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Treatment of Heloderma bites

Treatment of Heloderma bites

Bites by Heloderma may be increasing because, as captive-breeding techniques have improved, more people are keeping these lizards in private collections (chap. 8). The docile nature of Heloderma kept in captivity often lulls their handlers into a dangerous habit of complacency. The vast majority of bites by helodermatid lizards occur on the fingers or hands.

Most of these pass on uneventfully and go unreported (Miller 1995). Although a Heloderma bite is very unlikely to be lethal to a healthy adult, it should nevertheless be considered a serious medical emergency. A common misconception is that only the dentaries in the lower jaw (and to a lesser extent the maxillaries in the upper jaw) can deliver sufficient venom to cause serious effects. This is not the case; significant symptoms can occur by a seemingly minor "slashing" bite from even the premaxillary teeth toward the front of the mouth (Tinkham 1956; Strimple et al. 1997).

When a person is bitten by a Heloderma, the following first aid measures are recommended:
  1. Remove the lizard as quickly as possible.

    The longer the lizard bites, the more venom it is able to deposit into the wound and the more likely the bite is to produce serious symptoms. In mild bites, where only a fold of skin is bitten, it may be possible to simply hold the lizard behind the jaws and carefully pull it away; in cases where the jaws are more firmly attached, it may be necessary to pour water on the lizard or to pry it off with pliers or some other device. A thin, flat lever inserted between the lower jaw and the flesh and turned 90 degrees may work to quickly release the jaws. When Heloderma are forcefully removed from the bite site, as is often required, teeth are usually pulled out and a laceration results (fig. 13). I do not recommend trying to remove the lizard by applying a flame to its chin or by using dangerous solvents such as gasoline (which have been advocated in the past). These measures only add to the possibility that additional injury and pain will result.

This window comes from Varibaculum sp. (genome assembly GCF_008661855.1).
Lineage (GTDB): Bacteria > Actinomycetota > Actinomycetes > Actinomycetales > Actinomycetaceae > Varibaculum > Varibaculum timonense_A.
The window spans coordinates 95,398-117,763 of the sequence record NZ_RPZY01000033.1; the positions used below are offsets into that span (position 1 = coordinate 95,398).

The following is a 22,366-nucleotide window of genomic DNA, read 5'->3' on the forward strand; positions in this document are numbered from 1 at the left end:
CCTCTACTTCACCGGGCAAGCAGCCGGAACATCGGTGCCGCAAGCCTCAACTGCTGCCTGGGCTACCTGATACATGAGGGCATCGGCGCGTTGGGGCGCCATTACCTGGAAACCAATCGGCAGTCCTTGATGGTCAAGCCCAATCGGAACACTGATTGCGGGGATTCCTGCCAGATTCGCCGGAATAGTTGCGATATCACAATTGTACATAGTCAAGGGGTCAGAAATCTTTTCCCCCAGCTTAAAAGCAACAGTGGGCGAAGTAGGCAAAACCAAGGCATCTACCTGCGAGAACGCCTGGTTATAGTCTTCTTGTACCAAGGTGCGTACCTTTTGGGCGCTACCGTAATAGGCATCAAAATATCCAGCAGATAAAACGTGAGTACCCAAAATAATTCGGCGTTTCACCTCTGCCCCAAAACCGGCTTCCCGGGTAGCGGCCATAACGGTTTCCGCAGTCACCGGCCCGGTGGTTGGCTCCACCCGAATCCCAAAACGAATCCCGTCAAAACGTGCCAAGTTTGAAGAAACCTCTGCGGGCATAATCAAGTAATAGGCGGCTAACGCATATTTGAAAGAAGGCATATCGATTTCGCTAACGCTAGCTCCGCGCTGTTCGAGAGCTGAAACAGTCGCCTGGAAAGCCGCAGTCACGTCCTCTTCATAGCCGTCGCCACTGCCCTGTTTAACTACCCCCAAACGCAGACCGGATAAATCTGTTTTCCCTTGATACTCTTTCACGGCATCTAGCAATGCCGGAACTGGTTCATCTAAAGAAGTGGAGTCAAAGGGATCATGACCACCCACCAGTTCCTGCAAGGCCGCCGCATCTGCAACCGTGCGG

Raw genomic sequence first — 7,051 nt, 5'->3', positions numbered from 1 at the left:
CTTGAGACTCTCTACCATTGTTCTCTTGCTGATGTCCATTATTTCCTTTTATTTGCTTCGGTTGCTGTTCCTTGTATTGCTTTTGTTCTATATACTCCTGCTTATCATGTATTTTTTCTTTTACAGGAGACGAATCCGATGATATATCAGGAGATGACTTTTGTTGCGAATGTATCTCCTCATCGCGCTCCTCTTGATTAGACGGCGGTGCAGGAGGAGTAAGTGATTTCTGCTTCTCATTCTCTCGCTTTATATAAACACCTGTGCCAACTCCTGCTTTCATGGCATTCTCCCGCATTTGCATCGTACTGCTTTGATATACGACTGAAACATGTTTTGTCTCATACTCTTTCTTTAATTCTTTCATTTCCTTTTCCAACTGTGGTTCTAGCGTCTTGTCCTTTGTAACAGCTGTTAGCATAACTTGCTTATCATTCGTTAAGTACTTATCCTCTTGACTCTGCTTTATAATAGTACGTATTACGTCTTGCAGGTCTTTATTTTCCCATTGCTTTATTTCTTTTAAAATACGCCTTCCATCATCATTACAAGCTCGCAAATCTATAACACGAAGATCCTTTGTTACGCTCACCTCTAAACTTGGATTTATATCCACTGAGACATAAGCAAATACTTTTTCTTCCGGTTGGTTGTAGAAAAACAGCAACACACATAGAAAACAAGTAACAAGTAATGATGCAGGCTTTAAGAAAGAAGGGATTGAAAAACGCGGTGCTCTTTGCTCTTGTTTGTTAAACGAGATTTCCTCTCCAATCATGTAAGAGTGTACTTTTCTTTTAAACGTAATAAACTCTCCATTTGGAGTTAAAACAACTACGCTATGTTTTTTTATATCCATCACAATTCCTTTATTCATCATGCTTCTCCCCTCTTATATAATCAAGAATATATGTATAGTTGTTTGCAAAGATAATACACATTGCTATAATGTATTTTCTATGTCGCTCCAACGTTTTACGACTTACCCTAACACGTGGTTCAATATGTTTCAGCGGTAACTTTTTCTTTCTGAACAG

2. Immediately remove any rings, bracelets, or other jewelry (including piercings). These articles may cause complications as edema (swelling) develops.

  3. The bitten part should be immobilized; a light cloth bandage and mild pressure may be applied to control any bleeding.

  4. The victim should be transported (by another person) to medical care as quickly as possible and reassured that they will not die.

  5. DO NOT apply stun guns, heat, or ice to the wound. DO NOT use tourniquets or constriction bands of any kind nor make incisions to suck out venom.

Once the victim has arrived at the hospital, vital signs should be monitored immediately. One of the biggest dangers is shock/hypotensive crisis brought about by a rapid fall in blood pressure. This can be treated in the victim by infusing electrolyte solutions and administering antishock drugs. Pain normally peaks within 1 to 2 hours, but may linger for days (Caravati and Hartsell 1994). It can be difficult to relieve; analgesics and morphine have been used effectively (Strimple et al. 1997). Edema normally peaks within 2 to 4 hours and resolves itself without special meas-ures within 72 hours. Because it is largely subcutaneous, edema has not been reported to cause compartment syndrome or neurological problems. Depending on the severity of the bite, laboratory blood tests should be performed to assess the possibility of electrolyte imbalance, leukocytosis, and coagulopathy, which have been reported previously (see tables 7 and 8). An electrocardiograph should be used to evaluate any heart anomalies; myocardial conduction disturbance (Roller 1977) and myocardial infarction (Bou-Abboud and Kardassakis 1988) have been observed. Antihistamines or corticosteroids are usually unnecessary because allergic reactions are rare, although one case of anaphylaxis has been reported (Piacentine et al. 1986). The wound should be carefully inspected for any broken teeth and thoroughly cleaned with antiseptic. Softtissue radiography is not sufficient to locate broken teeth (Caravati and Hartsell 1994). Antibiotics are routinely given, although tissue necrosis and infections are very rare. Tetanus immunization should be updated if necessary. Most victims of Heloderma envenomation are released from the hospital within 24 hours and recover completely within 2 weeks. More severe cases may require hospitalization up to 48 hours (e.g., Heitschel 1986).

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